What are the qualities that set W&J graduates apart in today’s competitive market for talent? This question was at the center of our recent strategic planning process, for we knew that decisions about our future must begin with a clear understanding about what the College does best.
Our highly personalized approach to education ensures that each of our undergraduates benefits from a unique experience designed to meet individual needs. Yet all share a four-year journey designed to develop maturity, sound values, and leadership potential.
Because of this longstanding commitment to the holistic development of students, Washington & Jefferson College is known around the world for producing respected leaders in every field of endeavor. Our graduates are sought by leading employers and graduate schools for their professional readiness, leadership ability, and uncommon integrity. This combination also ensures that they are often the first among their peers to be promoted.
Developing exceptional leaders has been W&J’s mission from the earliest days. As the American Revolution drew to a close, our founders foresaw the need for an educated citizenry to help lead a newly independent nation. The charters of the two predecessor schools spoke of a mission to “promote the public good” and to ensure the “good government of states, and the peace and welfare of society.”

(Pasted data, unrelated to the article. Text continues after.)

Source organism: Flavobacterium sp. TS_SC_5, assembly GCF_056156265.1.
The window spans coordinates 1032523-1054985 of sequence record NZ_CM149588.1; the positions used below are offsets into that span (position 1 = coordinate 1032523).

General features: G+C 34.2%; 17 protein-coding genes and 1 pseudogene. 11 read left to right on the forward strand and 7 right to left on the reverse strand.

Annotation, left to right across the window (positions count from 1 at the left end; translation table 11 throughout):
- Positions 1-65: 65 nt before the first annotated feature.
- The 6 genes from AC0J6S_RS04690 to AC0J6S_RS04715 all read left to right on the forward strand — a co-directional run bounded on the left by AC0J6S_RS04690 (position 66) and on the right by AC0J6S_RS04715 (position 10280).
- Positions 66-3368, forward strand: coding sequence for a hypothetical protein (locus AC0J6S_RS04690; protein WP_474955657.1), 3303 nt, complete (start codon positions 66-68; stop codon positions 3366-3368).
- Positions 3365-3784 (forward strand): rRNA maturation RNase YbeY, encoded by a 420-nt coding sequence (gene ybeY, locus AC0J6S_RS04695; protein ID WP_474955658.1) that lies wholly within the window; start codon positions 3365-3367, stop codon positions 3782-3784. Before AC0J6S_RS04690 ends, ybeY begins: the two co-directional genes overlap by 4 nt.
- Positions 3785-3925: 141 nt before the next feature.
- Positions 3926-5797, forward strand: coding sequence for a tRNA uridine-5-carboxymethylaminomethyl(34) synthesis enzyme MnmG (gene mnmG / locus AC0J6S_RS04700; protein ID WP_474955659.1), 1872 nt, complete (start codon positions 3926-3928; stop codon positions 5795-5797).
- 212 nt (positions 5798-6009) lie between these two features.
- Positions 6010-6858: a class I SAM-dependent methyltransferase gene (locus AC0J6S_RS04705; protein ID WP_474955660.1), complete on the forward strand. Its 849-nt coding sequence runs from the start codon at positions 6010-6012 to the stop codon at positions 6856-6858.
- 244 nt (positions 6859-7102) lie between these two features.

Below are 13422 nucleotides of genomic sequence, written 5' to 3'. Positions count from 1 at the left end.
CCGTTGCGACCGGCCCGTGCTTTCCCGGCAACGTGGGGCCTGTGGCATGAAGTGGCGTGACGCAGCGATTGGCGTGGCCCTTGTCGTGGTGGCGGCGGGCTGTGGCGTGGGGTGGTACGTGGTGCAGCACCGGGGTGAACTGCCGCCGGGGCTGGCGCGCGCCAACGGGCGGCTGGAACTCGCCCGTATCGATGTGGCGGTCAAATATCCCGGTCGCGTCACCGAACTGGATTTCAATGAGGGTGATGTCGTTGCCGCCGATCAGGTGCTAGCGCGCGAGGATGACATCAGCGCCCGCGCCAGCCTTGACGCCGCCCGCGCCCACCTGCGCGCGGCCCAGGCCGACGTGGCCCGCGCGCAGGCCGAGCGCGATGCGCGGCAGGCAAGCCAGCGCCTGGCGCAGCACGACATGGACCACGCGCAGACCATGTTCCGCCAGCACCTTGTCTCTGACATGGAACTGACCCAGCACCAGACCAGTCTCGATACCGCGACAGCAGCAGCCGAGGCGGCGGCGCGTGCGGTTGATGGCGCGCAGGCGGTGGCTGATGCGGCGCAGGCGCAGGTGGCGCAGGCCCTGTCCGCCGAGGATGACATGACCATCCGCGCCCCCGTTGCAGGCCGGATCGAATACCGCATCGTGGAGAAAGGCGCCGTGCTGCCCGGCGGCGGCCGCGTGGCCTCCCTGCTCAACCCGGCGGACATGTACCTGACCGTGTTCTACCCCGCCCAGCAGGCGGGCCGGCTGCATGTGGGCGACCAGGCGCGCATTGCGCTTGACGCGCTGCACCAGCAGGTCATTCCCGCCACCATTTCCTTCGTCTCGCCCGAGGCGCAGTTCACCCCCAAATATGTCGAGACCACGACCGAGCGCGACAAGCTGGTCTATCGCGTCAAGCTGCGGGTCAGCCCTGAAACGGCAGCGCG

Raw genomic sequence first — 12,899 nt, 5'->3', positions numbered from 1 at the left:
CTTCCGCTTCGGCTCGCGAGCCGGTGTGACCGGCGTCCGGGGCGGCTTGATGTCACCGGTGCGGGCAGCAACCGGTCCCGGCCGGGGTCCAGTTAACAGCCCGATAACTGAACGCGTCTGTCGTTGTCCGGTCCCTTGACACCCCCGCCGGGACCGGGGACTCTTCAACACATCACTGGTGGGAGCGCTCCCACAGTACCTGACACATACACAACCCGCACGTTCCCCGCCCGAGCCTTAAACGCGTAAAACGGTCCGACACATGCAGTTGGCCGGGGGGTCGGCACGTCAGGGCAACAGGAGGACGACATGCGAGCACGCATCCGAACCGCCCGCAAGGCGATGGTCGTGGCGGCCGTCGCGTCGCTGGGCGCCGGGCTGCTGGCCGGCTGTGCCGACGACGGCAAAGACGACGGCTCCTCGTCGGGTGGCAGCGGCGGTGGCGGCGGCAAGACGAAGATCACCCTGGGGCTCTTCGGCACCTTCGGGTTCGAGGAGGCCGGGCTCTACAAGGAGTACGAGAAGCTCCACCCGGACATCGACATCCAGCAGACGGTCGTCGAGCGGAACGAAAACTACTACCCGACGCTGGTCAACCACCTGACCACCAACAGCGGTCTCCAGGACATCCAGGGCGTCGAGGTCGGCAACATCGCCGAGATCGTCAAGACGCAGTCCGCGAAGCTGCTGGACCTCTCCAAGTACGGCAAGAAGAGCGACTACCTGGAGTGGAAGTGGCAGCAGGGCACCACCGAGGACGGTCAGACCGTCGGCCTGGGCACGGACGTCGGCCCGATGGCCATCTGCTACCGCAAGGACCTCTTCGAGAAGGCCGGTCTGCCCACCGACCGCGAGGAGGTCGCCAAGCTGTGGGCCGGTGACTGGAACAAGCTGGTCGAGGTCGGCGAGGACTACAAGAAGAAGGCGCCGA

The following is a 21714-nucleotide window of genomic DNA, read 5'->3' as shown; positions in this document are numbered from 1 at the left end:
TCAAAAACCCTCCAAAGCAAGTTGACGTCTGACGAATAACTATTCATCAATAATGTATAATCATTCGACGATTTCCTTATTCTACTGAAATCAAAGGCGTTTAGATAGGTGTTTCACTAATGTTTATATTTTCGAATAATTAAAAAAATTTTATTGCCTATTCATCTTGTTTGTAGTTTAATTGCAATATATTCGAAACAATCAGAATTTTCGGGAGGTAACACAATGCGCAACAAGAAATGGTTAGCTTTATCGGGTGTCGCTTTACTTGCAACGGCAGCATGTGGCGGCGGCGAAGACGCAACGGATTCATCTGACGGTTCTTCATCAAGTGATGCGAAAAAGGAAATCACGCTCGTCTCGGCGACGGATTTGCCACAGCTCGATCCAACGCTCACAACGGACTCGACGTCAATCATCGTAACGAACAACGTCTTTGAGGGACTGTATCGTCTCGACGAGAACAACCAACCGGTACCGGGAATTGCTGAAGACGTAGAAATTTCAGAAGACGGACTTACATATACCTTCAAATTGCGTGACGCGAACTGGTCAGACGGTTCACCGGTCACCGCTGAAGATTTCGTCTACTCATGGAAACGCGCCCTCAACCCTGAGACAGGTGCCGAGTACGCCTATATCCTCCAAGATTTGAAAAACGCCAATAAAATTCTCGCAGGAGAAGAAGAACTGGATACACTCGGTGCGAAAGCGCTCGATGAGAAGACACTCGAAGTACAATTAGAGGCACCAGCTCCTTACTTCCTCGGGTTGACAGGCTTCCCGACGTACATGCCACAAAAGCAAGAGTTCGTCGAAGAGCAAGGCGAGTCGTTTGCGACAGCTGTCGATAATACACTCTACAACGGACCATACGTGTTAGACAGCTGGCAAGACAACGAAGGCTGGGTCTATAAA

Consider how this larger sense of purpose contrasts with the rhetoric of today’s politicians and media pundits that tends to reduce a college degree to a ticket to a trade – a private good measured solely in terms of its benefit to the individual graduate. W&J’s founders had no doubt that their students would be well prepared for professional success, but they insisted that they also commit themselves to serving the good of others. This vision was reiterated after the Civil War when Jonathan Edwards, president of the merged colleges, declared that W&J’s highest aim was “to secure and to hold forth the true principles of national liberty, stability and progress.” It would do so by equipping graduates to lead and serve.
Our new strategic plan carries this mission forward with a commitment to ensure every student gains the leadership skills, knowledge, and values necessary to tackle complex problems, build consensus, resolve conflict, and effect positive change for the common good. We believe it is our responsibility to prepare leaders to meet ethical challenges in every sector of 21st century society.
A new Center for Leadership and Ethics is now being designed, and with it the curricular and co-curricular resources to even more intentionally form W&J students as leaders of exceptional competence and character. We welcome your ideas and look forward to keeping you apprised of our progress with this exciting new initiative.
With my gratitude,
John C. Knapp, Ph.D.
President and Professor